By Susan Roth
Advertiser Washington Bureau
WASHINGTON After reintroducing the Native Hawaiian recognition bill Monday, Hawaiis senators proposed three other measures to authorize federal financing for Hawaiian health care and education programs, including aid for language schools.
Sens. Dan Inouye and Daniel Akaka, both Democrats, had pushed the bills in the last session of Congress. The Senate approved two, but all three failed in the House. The senators have said they hope early reintroduction of the measures on the first day of legislative action in the Senate will ensure their success in the 107th Congress.
The Native Hawaiian Health Care Improvement Act, which passed the Senate last year, would reauthorize federal financing for programs administered by Papa Ola L¯kahi, a coalition of public and private health care agencies providing services to Hawaiians. The measure would also create a commission to advise Congress on whether health care services to Hawaiians should be an entitlement program.
The current law, enacted in 1988, expires this year. The new bill would extend authorized money through fiscal year 2011.
Last year, the Congressional Budget Office estimated that the measure would cost a total of $20 million for fiscal 2001-05. Congress would have to appropriate the money separately.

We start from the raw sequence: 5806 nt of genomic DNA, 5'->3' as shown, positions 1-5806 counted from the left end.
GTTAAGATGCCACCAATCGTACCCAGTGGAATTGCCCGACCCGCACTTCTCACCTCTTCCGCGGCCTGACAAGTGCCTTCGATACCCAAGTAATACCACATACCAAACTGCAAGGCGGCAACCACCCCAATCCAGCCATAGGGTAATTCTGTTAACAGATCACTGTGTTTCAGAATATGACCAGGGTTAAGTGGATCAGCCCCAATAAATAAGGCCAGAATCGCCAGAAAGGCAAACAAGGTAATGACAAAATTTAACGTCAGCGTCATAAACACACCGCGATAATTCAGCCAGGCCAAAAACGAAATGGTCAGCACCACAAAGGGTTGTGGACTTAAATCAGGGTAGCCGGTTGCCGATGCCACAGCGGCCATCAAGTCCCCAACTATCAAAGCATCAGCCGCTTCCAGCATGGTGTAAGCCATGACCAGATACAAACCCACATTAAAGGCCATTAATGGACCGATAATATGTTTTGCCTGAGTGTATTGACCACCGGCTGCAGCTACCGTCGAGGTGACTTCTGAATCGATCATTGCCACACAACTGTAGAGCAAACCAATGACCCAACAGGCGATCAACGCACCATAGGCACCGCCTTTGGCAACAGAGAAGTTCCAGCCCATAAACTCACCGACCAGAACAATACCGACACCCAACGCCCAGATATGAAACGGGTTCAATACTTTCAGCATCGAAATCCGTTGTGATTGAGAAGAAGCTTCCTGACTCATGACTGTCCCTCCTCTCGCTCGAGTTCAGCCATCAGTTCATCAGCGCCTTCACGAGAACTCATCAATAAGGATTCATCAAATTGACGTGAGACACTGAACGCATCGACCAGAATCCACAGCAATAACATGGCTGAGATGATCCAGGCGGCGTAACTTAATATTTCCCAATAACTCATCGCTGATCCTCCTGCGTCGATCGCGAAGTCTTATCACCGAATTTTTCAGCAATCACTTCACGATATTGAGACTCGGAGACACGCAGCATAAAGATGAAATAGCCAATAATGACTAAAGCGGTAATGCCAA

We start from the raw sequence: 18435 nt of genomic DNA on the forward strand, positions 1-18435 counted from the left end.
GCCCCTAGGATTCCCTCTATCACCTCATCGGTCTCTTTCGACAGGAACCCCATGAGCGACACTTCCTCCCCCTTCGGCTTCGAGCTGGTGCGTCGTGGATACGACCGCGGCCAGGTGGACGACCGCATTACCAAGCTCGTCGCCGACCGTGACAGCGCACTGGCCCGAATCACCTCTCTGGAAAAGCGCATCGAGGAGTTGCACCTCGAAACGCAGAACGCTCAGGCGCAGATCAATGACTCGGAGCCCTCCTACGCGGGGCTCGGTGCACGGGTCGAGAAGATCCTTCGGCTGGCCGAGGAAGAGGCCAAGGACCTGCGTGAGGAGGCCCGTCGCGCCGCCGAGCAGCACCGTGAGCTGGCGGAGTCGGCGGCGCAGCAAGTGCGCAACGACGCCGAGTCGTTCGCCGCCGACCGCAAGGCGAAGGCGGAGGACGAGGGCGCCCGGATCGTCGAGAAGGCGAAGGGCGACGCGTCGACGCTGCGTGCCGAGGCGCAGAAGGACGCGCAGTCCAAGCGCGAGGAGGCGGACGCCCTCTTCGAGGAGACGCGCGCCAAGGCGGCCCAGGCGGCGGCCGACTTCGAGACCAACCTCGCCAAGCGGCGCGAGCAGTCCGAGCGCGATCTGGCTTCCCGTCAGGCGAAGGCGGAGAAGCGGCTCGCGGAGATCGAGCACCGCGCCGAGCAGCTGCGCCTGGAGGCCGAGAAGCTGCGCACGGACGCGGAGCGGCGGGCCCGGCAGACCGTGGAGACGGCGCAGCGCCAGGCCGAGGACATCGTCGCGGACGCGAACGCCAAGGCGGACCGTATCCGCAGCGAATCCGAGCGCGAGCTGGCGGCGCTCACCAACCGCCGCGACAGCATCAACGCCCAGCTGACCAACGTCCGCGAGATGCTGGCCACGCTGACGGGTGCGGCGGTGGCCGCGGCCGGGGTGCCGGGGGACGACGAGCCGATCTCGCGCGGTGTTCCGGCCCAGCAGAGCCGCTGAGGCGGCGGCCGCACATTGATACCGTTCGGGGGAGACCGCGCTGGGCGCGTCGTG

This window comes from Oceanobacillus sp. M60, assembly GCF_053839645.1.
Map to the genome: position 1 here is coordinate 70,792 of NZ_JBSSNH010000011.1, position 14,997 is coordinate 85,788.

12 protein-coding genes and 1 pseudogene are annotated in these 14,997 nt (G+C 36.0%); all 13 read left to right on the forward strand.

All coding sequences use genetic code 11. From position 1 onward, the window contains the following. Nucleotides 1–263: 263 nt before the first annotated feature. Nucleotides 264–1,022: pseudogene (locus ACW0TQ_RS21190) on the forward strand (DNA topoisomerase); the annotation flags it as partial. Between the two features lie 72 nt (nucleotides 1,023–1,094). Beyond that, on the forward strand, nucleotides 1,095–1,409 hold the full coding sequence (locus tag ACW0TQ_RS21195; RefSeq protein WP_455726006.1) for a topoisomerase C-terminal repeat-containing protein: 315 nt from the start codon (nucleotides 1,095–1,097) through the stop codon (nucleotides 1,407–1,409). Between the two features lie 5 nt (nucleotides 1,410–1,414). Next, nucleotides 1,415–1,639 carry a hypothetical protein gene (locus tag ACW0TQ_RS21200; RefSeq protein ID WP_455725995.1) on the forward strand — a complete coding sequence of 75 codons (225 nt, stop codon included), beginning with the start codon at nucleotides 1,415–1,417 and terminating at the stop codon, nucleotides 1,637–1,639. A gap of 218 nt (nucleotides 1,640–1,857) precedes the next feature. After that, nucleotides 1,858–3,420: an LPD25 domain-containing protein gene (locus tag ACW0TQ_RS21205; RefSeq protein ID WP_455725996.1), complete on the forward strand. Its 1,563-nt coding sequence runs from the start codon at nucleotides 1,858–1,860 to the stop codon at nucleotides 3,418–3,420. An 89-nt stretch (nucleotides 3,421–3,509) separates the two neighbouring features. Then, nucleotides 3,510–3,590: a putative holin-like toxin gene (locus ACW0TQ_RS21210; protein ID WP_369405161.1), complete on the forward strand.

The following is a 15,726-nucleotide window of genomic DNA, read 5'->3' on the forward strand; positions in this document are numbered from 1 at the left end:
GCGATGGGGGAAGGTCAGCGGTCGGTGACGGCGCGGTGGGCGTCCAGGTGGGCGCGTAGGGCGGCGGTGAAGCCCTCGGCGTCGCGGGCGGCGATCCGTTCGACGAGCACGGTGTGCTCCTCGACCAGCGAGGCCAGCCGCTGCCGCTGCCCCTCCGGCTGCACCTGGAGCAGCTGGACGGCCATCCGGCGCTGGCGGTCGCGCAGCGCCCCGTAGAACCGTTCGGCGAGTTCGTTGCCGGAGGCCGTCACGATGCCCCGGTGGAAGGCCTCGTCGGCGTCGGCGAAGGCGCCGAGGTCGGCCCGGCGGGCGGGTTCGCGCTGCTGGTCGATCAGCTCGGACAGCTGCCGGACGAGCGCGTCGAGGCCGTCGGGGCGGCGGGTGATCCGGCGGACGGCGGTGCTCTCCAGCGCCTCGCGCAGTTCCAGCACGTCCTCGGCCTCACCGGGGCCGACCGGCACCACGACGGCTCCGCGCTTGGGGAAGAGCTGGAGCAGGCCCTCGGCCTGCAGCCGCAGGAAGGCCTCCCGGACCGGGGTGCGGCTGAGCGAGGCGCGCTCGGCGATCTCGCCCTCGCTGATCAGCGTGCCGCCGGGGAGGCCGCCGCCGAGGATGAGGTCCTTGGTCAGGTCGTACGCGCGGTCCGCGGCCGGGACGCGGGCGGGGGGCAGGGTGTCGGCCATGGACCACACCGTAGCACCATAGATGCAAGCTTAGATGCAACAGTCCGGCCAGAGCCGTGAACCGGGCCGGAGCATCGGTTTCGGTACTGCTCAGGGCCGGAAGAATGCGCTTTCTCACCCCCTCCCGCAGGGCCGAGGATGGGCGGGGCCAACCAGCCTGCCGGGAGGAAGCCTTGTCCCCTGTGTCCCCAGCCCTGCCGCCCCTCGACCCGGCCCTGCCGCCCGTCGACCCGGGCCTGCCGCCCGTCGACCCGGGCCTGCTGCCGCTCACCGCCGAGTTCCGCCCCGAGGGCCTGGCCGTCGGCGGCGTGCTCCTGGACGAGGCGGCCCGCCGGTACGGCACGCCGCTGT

The Native Hawaiian Education Act would reauthorize about $22 million for various Hawaiian education programs for children and adults. The original 1988 law was reauthorized in 1992 and 1996. It expired last year, although Congress allowed the programs to continue for one year because Inouye was able to get the money for them.
Last year, Inouye proposed a four-year reauthorization as an amendment to the massive Elementary and Secondary Education Act. The Senate Health, Education and Labor Committee approved the amendment, but the larger bill got bogged down in partisan politics and never passed.
The third bill introduced Monday, which also passed the Senate last year, would allow creation of Native Hawaiian and American Indian "language survival schools" to help preserve native languages. For the first time, the bill would provide federal grants to existing language schools like those already operating in Hawaii and on some Indian reservations.
Last year, the Congressional Budget Office estimated that the bill would cost $7 million in fiscal 2001, $8 million in 2002, $12 million in 2003 and $18 million in 2004.
Neither senator could be reached for comment about the measures.
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